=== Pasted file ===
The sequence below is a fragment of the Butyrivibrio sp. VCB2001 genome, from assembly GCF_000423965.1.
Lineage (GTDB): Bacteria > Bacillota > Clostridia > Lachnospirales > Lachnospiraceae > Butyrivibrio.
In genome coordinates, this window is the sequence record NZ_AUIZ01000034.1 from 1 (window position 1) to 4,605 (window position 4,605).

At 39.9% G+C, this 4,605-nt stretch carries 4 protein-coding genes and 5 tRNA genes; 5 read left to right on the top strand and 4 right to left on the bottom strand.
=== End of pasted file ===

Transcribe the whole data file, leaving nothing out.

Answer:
The sequence below is a fragment of the Butyrivibrio sp. VCB2001 genome, from assembly GCF_000423965.1.
Lineage (GTDB): Bacteria > Bacillota > Clostridia > Lachnospirales > Lachnospiraceae > Butyrivibrio.
In genome coordinates, this window is the sequence record NZ_AUIZ01000034.1 from 1 (window position 1) to 4,605 (window position 4,605).

At 39.9% G+C, this 4,605-nt stretch carries 4 protein-coding genes and 5 tRNA genes; 5 read left to right on the top strand and 4 right to left on the bottom strand.